Figure 1.   The various clinical and home modalities used for each patient.
From top left (clockwise):
external weighting system (A),
axial distraction (B),
rotary torso exercises (C),
and spinal molding on foam fulcrum blocks (D).


The average beginning primary Cobb angle was 44° ± 6°. Table 1 shows all of the outcomes of the entire sample. Patients ranged in age between 18 and 54 years old with a median age of 34 years, with 26 women and 2 men. The age range of this cohort of patients is comparable to that included in a 2007 study by Marty-Poumarat et al, [1] where the average age of their patients was 37 years (range, 17-60) in a total of 51 patients (female, 48; male, 3). Patients in the present cohort received the same chiropractic rehabilitation program for approximately 6 months. Each radiograph was subcategorized into 1 of 4 groups based on curvature type: thoracic, lumbar, thoracolumbar, and double major. The thoracic group comprised 12 patients, the lumbar group had 5 patients, 5 patients were in the thoracolumbar group, and 6 were in the double major category. Fig 2 illustrates a sample radiographic series throughout the treatment process.

Figure 2.   A sample time line of a patient's progress during treatment.
From left, the initial radiograph
(A), stress radiograph (taken while wearing external weighting system to evaluate potential)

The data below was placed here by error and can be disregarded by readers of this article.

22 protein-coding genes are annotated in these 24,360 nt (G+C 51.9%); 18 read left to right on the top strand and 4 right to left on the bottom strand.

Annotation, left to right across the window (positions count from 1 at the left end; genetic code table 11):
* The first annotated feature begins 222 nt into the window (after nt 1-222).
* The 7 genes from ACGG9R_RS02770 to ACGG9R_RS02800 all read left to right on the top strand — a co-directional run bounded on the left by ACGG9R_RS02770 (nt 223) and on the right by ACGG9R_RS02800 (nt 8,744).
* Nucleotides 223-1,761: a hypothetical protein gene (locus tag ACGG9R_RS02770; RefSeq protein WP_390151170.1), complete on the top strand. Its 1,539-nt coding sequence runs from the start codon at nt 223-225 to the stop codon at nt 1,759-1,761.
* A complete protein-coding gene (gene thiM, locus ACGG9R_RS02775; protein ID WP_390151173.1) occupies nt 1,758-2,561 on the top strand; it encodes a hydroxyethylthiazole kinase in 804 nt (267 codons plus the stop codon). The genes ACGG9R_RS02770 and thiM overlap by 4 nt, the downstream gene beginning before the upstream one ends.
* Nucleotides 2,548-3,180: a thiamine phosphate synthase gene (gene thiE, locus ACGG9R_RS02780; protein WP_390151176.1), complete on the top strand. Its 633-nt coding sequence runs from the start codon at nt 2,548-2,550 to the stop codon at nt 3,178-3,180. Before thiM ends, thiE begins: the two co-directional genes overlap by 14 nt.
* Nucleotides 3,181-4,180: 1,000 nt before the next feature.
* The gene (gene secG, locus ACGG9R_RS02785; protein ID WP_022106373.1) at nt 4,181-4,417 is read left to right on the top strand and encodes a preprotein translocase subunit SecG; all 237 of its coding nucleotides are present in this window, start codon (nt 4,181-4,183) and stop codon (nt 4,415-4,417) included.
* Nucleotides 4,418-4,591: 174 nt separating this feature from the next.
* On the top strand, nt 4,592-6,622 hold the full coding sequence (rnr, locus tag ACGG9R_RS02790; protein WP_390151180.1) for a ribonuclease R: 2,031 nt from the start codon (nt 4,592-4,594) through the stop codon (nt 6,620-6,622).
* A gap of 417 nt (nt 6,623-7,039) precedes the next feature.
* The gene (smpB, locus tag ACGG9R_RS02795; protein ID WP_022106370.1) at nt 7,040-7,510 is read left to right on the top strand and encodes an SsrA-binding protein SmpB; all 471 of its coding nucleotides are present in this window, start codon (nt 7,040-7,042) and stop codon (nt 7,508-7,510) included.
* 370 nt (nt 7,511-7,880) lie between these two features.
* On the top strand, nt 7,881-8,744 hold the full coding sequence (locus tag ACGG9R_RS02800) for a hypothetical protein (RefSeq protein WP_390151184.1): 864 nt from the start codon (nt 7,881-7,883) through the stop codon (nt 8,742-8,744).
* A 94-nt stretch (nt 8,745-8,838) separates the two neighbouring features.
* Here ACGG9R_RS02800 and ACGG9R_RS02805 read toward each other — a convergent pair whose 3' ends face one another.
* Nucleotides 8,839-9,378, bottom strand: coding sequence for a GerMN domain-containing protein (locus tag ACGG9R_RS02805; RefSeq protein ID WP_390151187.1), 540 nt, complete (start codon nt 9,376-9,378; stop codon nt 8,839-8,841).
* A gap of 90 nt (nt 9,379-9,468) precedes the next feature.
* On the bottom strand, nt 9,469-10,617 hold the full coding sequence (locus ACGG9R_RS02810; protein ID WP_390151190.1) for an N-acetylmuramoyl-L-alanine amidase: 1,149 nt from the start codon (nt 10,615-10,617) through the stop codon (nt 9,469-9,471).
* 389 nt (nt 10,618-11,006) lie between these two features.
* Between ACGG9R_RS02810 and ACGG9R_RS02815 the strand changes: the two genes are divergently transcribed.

(B), 6 months
(C), and 24 months (D).

Table 1.   Outcomes of the entire sample

Curve typeCobb1Cobb2Cobb3QNPS1QNPS2QNPS3FRI1FRI2FRI3Buhl1Buhl2Buhl3



Double major


Cobb1:   initial Cobb angle;
Cobb2:   after 6 months of active treatment;
Cobb3:   long-term follow-up;
QNPS1:   initial QNPS score;
QNPS2:   after 6 months of active treatment;
QNPS3:   long-term follow-up;
FRI1:   initial FRI disability score;
FRI2:   after 6 months of active treatment;
FRI3:   long-term follow-up;
Buhl1:   initial spirometry measurement;
Buhl2:   after 6 months of active treatment;
Buhl3:   long-term follow-up.

Looking at the Cobb angle measurements, a mean of 10° ± 9° of reduction was observed across all curvature groups. The QNPS scores improved by 39% after 6 months and further improved by another 21% at 24-month follow-up. Disability scores on the FRI improve from a baseline of 60% disability to 30% disability at 6 months and 18% disability at 24 months. Spirometry measures also increased by 7% and were maintained at 24 months.